Greg March, CEO at Noble People

Favorite: The Bud Light Game of Thrones.  I loved that I didn’t see it coming.  Your watching thinking Bud Light is doing a tongue and cheek nod to GOT, then a head explodes and it’s full on dragons melting shit.  I don’t know if they abstained from trade press about it, but I didn’t see it, and I think the surprise made it great.

Least: I don’t want bash the spot because the Dude and Sarah Jess and that music got the attention of the room for Stella. Very good choices there. But the pre hype killed it for me. I knew it was coming and my first reaction was dulled. If they caught me surprise, it would’ve hit me harder.    

In general I think the pre-release of lots of spots have jumped the shark. I get wanting to squeeze every inch out these efforts and media spend, but stop it. People were excited to see The Dude hit the screen in a Super Bowl spot in a room full of people -- wish I was.


Kristine Ling, executive producer at JohnXHannes

Favorite: Microsoft Adaptive Controller -- a strong reminder of the power of inclusivity. Beautifully executed, I wish I had produced this.

Least: Bon & Viv -- I found this to be confusing all around between concept and execution. It all felt a little discombobulated.


Luis Miguel Messianu, creative chairman, CEO ALMA

The most inspirational: Google Translator

The most clever one: Hyundai Elevator

The most entertaining: 100 Year NFL

The most emotional: The Coach that wouldn’t be here Verizon

The best use of past equity: Handsmaid Tale

The most hopeful: The Washington Post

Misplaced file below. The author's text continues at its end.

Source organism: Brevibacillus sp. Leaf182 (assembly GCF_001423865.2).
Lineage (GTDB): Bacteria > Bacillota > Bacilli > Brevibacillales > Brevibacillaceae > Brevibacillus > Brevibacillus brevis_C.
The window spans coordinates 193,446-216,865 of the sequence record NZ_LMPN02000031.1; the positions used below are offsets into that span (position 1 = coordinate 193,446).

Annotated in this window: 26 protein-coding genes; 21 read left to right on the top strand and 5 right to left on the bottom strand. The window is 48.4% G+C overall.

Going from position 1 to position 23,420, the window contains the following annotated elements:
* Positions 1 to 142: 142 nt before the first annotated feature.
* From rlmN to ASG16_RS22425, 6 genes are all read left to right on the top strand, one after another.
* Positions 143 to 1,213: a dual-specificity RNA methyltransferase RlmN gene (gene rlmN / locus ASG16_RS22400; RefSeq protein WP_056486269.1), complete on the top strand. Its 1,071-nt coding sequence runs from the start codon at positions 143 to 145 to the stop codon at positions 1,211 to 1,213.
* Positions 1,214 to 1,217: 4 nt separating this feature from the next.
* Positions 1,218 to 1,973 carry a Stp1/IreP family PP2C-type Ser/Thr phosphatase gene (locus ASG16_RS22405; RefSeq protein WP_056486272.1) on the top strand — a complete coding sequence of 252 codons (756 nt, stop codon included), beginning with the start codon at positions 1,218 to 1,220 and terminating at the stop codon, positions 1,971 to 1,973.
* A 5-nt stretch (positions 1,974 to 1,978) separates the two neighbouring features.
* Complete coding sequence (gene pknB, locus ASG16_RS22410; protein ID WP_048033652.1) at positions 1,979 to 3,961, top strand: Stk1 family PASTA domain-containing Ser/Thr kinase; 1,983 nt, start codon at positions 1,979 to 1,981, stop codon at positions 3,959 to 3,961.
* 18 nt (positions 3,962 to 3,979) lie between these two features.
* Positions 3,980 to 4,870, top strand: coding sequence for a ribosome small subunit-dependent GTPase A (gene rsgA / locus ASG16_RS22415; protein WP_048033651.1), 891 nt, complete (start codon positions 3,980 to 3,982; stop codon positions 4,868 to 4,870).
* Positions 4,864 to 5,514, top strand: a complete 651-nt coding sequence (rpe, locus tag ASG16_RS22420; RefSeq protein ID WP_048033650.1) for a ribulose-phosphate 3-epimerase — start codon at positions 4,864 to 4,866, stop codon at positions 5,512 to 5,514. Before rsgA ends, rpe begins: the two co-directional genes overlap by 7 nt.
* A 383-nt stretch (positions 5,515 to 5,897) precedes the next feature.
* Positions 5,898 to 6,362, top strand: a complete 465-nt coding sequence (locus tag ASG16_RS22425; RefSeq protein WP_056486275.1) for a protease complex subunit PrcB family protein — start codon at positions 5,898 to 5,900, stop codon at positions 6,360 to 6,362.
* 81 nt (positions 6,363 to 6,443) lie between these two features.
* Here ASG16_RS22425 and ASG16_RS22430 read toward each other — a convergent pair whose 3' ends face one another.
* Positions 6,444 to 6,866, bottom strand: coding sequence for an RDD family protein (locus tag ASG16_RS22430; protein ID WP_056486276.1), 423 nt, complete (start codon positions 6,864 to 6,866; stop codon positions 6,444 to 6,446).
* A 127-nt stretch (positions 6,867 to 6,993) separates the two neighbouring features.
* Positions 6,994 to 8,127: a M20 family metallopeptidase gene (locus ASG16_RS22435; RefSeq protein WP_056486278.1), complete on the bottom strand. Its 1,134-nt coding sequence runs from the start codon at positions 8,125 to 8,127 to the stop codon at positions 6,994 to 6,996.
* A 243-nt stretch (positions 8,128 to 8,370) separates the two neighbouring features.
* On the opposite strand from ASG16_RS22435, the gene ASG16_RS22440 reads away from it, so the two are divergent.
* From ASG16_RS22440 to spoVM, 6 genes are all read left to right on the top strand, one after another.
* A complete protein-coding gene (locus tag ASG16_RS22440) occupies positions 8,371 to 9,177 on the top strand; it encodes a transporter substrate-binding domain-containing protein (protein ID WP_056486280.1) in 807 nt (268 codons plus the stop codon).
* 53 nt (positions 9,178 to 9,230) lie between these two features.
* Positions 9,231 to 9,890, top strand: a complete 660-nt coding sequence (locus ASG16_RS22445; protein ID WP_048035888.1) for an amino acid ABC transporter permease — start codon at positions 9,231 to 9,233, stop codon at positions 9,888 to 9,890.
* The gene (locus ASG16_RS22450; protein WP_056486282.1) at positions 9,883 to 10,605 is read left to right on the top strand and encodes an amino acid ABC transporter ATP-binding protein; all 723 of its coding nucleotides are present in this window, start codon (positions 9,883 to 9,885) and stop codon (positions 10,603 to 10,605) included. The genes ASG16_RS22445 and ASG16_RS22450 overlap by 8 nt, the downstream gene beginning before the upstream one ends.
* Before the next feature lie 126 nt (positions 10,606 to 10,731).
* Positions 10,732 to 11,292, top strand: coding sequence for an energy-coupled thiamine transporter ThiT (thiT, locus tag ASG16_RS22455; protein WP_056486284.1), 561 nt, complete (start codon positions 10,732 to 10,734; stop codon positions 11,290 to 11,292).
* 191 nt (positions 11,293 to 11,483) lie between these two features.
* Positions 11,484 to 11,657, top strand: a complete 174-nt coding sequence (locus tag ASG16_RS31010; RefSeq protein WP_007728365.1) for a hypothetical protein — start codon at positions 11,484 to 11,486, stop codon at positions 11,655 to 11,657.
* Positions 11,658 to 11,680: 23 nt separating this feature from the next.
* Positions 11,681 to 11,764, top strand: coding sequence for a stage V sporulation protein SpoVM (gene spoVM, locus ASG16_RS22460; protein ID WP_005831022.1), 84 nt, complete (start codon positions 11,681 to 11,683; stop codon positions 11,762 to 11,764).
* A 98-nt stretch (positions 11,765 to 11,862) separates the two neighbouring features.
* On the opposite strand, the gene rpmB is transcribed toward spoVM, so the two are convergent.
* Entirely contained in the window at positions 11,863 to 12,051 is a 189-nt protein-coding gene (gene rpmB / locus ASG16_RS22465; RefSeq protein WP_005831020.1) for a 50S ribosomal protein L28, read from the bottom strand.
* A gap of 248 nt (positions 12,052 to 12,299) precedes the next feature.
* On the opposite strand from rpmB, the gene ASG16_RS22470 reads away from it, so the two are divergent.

The worst use of money: Michelob Gold Ultra. Fake and cliche.

But nothing as standout and disruptive as last year’s Tide campaign.


Nancy Hill, CEO at Media Sherpas

My overall reaction to the ads last night was "meh."

There were the usual super bowl celeb laden spots -- Expensify (JohnXHannes) was great use of celebrity with 2 Chainzz/Adam Scott, Stella Artois (SJP and Jeff Bridges) and Hyundai (Jason Bateman) we’re both ok and there was a true miss (Olay with Sarah Michelle Geller).

Some good use of storytelling, with T-Mobile and the Twitter meme ending with the free Lyft driver, "I’m outside."  But, the low, low, LOW moment for me was watching the chunky milk pour in the Mint Mobile ad. I’ve had that experience, it’s not a good thing. Ever. I have no idea what you were selling. I couldn’t get past the image or the smell it conjured up. Do you really want to leave a sour taste in mouth after spending $5 million?


Mindy Adams, VP, creative director at 22squared

They said this year's big game was going to be the year of the woman, and the first break delivered with Serena's make-the-first-move challenge and a startling, creepy tease for The Handmaid'sTale. Wake Up America, indeed.
I'd also really like a Rav4 Hybrid now. Thanks, Toni. You make it look good.
#EatLikeAndy was super smart, but not fun to watch. At all. 
Nothing really felt epic enough for the night's stage.

Both Google spots left me with leaky peepers. I loved the beautifully simple, focused storytelling inspired by words and then numbers. And, the VO choices for both of them were spot on. 
The Verizon/T-Mobile showdown was interesting. Verizon's first responder series leaned into athletes with emotional stories. T-Mobile had fun with relatable, regular guy and gal mini moments. Neither were new conventions, but both camps were pretty endearing.